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Visiting the ATAG in Ghana

Swahili Modern Blog and News

The ATAG ( Aid to Artisans Ghana) community has been responsible for a large part of Swahili’s business for the past 18 years. It was the center and heart of the artisan sector. The computer design lab, administrative offices, showroom, and shop were all a part of the compound that exploded in a freak accident late last year. I was hesitant to return but did so yesterday. Since Bridget’s death the organization has struggled to find a leader and the funds to replace the building. They rented a small office nearby to accommodate buyers and producers until a solution was found.

Leslie in Ghana

Godwin was Bridget’s assistant and has persevered since the accident. His arms and hands are completely scarred from the injuries he sustained. All the ATAG staff is determined to continue. Godwin had set up a small meeting on Tuesday morning. He and Elaine wanted me to meet with a handful of new producers. I arrived before Godwin and found a few producers waiting outside the burnt out building.

Artisans in Ghana

They didn’t have the key to the makeshift office nearby. We decided to enter the burnt out buildings and search for usable tables. We dragged the few remaining tables/desks outside. Another person found a cloth to wipe them off. I was digging around the shop and found a few pieces of unscathed cloth. We used these to cover the tables. In 15 minutes the group had set up a temporary exhibit outside of the destroyed buildings. It was a moving experience. They weren’t deterred by the disaster and understood the importance of moving forward without Bridget and their once so inspiring center.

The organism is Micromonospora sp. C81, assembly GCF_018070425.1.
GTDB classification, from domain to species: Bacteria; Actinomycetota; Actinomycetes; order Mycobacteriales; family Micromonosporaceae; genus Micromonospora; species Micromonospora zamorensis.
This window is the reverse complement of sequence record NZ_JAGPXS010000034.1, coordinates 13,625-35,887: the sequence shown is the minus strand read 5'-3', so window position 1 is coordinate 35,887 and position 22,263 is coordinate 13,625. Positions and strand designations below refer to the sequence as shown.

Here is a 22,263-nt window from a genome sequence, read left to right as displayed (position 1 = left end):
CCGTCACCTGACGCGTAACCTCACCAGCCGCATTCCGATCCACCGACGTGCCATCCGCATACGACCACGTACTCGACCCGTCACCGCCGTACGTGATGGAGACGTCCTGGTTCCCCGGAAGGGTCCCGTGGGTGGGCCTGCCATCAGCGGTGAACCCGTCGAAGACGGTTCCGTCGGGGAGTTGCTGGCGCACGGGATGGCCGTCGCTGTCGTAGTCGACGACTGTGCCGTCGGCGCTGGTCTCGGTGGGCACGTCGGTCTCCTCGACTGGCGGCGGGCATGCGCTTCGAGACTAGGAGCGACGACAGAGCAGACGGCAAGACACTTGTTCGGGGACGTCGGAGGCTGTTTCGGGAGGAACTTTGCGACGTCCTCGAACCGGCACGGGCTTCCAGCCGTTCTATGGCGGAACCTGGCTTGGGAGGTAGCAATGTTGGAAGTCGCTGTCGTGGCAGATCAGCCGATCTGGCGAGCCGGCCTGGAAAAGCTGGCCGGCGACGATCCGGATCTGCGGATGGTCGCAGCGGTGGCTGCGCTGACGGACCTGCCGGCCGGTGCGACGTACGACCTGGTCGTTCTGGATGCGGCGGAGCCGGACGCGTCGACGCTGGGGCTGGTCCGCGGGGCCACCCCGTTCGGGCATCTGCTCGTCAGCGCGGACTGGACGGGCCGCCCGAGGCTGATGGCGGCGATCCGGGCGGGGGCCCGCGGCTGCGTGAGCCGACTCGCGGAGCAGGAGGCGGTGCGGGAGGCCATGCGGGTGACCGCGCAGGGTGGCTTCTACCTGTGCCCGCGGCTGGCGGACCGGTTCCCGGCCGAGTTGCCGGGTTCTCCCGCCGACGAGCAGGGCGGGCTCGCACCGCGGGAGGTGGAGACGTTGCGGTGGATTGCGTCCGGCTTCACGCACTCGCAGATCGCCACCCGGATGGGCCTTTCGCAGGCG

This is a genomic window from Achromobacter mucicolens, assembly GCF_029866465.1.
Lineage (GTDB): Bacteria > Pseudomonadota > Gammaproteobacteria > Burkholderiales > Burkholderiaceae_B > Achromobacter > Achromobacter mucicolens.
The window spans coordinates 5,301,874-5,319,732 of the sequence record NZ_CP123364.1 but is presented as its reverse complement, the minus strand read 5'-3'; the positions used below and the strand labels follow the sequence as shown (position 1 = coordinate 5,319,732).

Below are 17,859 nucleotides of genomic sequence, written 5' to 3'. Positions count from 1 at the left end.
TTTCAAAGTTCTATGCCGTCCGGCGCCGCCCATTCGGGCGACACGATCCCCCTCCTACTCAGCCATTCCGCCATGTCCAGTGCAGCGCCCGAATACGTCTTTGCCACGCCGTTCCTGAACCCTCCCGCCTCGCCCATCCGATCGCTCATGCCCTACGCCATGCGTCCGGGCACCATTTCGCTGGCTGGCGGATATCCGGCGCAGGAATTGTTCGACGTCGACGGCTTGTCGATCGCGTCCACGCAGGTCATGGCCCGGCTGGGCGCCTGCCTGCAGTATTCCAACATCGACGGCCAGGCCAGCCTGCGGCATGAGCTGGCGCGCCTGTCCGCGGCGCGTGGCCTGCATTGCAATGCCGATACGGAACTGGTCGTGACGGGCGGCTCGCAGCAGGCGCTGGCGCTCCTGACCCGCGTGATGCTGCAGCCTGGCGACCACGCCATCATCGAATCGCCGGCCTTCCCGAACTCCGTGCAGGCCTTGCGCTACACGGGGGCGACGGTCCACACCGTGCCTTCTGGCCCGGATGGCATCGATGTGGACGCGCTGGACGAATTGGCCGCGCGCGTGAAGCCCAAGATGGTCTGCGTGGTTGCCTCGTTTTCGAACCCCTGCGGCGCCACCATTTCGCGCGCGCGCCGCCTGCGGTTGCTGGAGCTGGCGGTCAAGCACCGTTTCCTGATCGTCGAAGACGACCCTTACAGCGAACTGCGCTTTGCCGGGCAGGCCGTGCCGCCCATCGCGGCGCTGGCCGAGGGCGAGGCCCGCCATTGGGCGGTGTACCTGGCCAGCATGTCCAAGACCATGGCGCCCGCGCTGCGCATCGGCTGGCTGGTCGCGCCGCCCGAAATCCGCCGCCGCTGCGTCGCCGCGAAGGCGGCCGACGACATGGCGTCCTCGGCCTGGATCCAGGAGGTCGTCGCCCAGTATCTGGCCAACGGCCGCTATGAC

Travel to Ghana for Fair Trade Imports

There is no measurement for how many buyers and producers met at the center, nor creative minds influenced, or lives impacted, or how many long term relationships that started there. The day turned out to be completely positive, a tribute to Bridget and all she had achieved for the handmade sector over the years.

Note that in the USA any destroyed buildings would be off limits. There were no "keep out" tapes present. We walked right in ( in flip flops ) amongst the glass and charred wood rubble, dangling wood, to see what remained. I look back and wonder what I was thinking?

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